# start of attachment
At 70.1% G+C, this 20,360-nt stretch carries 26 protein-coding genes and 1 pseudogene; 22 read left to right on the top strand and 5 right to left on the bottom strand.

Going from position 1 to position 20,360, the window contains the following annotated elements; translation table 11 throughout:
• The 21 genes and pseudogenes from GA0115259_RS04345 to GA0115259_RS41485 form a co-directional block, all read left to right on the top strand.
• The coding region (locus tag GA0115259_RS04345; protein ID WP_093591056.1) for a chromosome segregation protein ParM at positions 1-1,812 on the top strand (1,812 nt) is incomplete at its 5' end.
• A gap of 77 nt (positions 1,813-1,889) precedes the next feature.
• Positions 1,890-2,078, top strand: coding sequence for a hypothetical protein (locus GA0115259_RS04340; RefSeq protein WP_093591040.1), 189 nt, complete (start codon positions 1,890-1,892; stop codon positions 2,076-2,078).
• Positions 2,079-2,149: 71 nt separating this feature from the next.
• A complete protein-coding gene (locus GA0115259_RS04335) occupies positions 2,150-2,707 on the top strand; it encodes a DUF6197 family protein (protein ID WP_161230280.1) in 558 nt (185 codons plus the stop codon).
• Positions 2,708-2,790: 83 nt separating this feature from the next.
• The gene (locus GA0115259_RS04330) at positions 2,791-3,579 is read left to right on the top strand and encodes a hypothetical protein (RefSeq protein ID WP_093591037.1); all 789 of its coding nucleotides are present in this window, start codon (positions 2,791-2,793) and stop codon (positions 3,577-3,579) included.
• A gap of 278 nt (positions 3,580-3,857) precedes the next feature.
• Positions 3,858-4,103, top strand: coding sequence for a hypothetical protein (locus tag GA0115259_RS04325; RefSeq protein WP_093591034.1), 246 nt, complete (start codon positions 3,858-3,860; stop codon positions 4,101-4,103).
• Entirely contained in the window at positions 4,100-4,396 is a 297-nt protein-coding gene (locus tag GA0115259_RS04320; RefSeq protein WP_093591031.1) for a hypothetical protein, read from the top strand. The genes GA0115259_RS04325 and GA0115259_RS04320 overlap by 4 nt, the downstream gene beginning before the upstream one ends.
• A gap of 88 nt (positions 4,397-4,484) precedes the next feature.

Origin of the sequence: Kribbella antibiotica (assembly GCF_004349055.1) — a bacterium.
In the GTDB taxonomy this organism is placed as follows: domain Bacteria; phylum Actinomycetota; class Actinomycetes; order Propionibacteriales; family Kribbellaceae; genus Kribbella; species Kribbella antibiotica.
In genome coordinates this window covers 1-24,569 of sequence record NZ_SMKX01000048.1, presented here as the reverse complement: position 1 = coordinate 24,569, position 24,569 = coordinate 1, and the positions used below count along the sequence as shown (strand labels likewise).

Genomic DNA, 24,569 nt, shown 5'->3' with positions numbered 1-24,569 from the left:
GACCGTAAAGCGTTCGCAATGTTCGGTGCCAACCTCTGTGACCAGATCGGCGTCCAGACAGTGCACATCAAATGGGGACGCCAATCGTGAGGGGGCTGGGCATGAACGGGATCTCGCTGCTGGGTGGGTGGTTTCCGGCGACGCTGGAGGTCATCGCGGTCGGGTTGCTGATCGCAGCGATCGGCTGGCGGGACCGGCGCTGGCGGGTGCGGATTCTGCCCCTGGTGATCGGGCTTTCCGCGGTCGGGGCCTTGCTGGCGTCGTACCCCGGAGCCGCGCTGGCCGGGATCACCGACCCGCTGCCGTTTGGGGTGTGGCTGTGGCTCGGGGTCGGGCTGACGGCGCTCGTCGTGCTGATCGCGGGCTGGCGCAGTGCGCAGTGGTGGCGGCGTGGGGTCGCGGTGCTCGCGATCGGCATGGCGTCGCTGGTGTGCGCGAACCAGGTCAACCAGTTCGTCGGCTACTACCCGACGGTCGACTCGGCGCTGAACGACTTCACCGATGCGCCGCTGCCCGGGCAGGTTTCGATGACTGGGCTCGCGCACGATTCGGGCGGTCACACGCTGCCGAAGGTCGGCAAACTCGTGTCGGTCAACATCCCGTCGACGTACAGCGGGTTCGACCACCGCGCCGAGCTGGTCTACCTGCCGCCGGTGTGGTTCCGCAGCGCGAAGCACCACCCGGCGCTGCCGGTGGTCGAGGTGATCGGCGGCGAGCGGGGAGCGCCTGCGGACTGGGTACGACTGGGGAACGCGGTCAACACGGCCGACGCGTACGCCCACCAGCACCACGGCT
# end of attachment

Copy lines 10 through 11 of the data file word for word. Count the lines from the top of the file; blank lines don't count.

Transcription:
• The gene (locus GA0115259_RS04330) at positions 2,791-3,579 is read left to right on the top strand and encodes a hypothetical protein (RefSeq protein ID WP_093591037.1); all 789 of its coding nucleotides are present in this window, start codon (positions 2,791-2,793) and stop codon (positions 3,577-3,579) included.
• A gap of 278 nt (positions 3,580-3,857) precedes the next feature.